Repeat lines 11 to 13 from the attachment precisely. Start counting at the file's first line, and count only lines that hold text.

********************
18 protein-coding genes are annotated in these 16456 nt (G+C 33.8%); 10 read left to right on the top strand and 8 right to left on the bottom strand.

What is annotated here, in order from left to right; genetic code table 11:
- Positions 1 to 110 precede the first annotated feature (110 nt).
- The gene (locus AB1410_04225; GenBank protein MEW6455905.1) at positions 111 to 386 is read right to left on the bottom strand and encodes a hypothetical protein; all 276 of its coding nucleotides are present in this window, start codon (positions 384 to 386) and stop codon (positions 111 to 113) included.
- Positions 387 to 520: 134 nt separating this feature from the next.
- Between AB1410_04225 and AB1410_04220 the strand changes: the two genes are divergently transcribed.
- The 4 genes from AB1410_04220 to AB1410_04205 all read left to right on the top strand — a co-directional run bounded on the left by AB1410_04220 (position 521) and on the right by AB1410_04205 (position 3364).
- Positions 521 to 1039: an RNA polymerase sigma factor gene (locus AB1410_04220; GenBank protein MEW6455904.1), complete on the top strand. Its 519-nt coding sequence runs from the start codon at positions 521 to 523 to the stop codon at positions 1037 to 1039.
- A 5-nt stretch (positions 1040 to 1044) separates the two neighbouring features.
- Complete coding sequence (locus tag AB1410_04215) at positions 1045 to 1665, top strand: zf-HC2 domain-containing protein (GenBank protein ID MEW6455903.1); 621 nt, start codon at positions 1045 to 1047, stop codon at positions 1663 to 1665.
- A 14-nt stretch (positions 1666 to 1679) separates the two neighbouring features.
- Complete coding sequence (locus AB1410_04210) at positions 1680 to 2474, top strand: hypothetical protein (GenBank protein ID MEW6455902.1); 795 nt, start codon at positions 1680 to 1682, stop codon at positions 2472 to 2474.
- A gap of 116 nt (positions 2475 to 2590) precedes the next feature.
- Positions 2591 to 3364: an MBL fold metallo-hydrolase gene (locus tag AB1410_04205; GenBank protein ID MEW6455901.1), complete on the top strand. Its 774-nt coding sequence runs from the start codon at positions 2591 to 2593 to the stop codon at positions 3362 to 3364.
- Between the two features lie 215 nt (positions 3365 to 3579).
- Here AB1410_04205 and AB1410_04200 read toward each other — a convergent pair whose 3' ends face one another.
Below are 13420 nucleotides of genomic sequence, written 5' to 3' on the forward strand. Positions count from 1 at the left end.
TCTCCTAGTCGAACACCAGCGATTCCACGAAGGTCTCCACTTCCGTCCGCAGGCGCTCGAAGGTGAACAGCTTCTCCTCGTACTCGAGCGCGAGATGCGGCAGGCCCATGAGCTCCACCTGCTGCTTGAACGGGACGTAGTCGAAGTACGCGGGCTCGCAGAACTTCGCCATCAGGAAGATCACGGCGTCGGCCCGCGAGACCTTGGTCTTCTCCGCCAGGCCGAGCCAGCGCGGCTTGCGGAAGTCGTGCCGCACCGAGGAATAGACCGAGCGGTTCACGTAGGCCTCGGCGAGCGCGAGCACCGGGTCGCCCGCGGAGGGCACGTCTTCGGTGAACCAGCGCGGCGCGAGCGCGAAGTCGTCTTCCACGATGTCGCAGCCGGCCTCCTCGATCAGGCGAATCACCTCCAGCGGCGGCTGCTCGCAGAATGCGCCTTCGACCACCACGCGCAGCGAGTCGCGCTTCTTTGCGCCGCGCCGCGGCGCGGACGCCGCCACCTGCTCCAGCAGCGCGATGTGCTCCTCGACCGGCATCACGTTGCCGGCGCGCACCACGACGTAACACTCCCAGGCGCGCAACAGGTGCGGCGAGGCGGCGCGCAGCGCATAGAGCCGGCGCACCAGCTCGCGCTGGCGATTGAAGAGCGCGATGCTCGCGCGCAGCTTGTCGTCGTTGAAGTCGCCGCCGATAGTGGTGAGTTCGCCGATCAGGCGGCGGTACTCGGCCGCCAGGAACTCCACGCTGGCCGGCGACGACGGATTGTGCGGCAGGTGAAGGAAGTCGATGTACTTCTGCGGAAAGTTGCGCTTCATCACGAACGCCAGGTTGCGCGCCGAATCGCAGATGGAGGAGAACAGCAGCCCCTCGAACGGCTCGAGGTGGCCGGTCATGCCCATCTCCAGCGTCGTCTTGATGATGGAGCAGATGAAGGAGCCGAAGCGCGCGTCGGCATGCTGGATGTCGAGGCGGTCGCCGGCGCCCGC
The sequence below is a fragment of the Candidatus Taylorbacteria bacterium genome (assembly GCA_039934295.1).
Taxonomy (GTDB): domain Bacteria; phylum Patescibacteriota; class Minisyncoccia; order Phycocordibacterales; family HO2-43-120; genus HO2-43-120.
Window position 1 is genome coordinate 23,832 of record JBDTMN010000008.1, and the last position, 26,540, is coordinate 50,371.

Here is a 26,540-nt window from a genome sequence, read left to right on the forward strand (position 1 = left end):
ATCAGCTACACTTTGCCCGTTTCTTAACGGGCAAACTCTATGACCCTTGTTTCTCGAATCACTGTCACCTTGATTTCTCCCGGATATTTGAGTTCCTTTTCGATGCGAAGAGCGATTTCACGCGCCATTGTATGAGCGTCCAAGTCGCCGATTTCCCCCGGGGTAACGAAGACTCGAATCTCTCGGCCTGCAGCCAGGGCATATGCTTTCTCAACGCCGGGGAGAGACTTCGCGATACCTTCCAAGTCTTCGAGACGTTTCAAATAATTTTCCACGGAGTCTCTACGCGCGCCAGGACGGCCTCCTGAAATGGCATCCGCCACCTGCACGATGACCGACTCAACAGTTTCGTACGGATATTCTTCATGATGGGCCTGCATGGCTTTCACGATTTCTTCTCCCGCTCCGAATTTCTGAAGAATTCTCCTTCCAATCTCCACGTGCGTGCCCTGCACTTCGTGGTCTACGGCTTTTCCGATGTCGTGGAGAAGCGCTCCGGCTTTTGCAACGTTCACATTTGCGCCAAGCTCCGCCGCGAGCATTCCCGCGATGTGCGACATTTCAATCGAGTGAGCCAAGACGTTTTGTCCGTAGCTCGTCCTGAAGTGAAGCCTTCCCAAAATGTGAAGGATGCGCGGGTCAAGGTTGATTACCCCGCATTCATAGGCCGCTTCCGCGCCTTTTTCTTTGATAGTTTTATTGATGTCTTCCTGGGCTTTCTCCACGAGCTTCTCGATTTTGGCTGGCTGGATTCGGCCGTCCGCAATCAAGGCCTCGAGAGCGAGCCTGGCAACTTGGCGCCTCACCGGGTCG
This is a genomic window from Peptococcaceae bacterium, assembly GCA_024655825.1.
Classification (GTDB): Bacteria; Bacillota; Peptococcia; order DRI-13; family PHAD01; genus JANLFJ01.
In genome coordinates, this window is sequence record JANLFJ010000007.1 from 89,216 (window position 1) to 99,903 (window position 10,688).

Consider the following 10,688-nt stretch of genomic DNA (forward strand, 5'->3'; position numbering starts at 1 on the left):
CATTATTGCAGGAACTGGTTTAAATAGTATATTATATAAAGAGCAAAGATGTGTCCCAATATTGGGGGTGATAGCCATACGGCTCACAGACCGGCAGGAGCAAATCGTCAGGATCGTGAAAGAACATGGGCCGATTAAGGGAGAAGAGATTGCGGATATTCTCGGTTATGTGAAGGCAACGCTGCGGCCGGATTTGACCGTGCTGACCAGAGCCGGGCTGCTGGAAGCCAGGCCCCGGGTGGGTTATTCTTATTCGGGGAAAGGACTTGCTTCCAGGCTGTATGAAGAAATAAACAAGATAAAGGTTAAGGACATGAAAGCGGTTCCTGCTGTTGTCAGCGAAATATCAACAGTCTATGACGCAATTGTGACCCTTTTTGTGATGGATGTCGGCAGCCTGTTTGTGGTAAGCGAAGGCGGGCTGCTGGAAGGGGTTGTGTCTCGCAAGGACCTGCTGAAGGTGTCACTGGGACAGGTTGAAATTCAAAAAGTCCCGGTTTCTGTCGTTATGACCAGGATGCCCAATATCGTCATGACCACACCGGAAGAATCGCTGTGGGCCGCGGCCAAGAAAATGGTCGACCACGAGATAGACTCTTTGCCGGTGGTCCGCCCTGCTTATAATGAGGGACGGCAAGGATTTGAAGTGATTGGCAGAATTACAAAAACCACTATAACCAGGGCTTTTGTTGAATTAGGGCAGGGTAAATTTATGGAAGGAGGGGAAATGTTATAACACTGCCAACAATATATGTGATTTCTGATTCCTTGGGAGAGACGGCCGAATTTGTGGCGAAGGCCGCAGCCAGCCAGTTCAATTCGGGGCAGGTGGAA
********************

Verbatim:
- A 14-nt stretch (positions 1666 to 1679) separates the two neighbouring features.
- Complete coding sequence (locus AB1410_04210) at positions 1680 to 2474, top strand: hypothetical protein (GenBank protein ID MEW6455902.1); 795 nt, start codon at positions 1680 to 1682, stop codon at positions 2472 to 2474.
- A gap of 116 nt (positions 2475 to 2590) precedes the next feature.